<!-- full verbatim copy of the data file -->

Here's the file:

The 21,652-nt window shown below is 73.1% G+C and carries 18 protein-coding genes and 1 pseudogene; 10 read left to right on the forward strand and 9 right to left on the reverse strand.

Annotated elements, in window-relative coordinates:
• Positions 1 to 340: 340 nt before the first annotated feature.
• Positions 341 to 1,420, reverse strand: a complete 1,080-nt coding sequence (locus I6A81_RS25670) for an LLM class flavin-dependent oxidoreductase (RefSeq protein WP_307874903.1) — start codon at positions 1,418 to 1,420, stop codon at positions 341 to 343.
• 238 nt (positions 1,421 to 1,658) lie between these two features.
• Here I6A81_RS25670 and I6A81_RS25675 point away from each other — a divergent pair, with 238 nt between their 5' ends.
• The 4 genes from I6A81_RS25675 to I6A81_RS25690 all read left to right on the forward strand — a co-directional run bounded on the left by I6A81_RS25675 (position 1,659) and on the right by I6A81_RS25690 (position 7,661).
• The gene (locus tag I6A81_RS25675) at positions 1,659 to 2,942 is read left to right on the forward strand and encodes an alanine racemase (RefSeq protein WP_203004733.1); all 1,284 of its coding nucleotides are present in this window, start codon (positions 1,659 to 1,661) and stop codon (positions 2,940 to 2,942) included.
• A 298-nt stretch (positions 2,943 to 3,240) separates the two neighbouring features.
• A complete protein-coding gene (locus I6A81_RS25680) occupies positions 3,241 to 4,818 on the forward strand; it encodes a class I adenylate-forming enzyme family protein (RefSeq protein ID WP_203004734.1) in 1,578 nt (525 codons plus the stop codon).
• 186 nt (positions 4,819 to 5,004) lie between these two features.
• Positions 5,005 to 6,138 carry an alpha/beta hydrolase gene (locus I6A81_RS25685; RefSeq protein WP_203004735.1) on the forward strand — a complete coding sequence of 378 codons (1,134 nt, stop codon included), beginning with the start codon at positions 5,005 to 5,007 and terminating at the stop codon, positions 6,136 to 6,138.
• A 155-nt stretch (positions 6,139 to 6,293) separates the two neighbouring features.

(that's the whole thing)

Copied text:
The 21,652-nt window shown below is 73.1% G+C and carries 18 protein-coding genes and 1 pseudogene; 10 read left to right on the forward strand and 9 right to left on the reverse strand.

Annotated elements, in window-relative coordinates:
• Positions 1 to 340: 340 nt before the first annotated feature.
• Positions 341 to 1,420, reverse strand: a complete 1,080-nt coding sequence (locus I6A81_RS25670) for an LLM class flavin-dependent oxidoreductase (RefSeq protein WP_307874903.1) — start codon at positions 1,418 to 1,420, stop codon at positions 341 to 343.
• 238 nt (positions 1,421 to 1,658) lie between these two features.
• Here I6A81_RS25670 and I6A81_RS25675 point away from each other — a divergent pair, with 238 nt between their 5' ends.
• The 4 genes from I6A81_RS25675 to I6A81_RS25690 all read left to right on the forward strand — a co-directional run bounded on the left by I6A81_RS25675 (position 1,659) and on the right by I6A81_RS25690 (position 7,661).
• The gene (locus tag I6A81_RS25675) at positions 1,659 to 2,942 is read left to right on the forward strand and encodes an alanine racemase (RefSeq protein WP_203004733.1); all 1,284 of its coding nucleotides are present in this window, start codon (positions 1,659 to 1,661) and stop codon (positions 2,940 to 2,942) included.
• A 298-nt stretch (positions 2,943 to 3,240) separates the two neighbouring features.
• A complete protein-coding gene (locus I6A81_RS25680) occupies positions 3,241 to 4,818 on the forward strand; it encodes a class I adenylate-forming enzyme family protein (RefSeq protein ID WP_203004734.1) in 1,578 nt (525 codons plus the stop codon).
• 186 nt (positions 4,819 to 5,004) lie between these two features.
• Positions 5,005 to 6,138 carry an alpha/beta hydrolase gene (locus I6A81_RS25685; RefSeq protein WP_203004735.1) on the forward strand — a complete coding sequence of 378 codons (1,134 nt, stop codon included), beginning with the start codon at positions 5,005 to 5,007 and terminating at the stop codon, positions 6,136 to 6,138.
• A 155-nt stretch (positions 6,139 to 6,293) separates the two neighbouring features.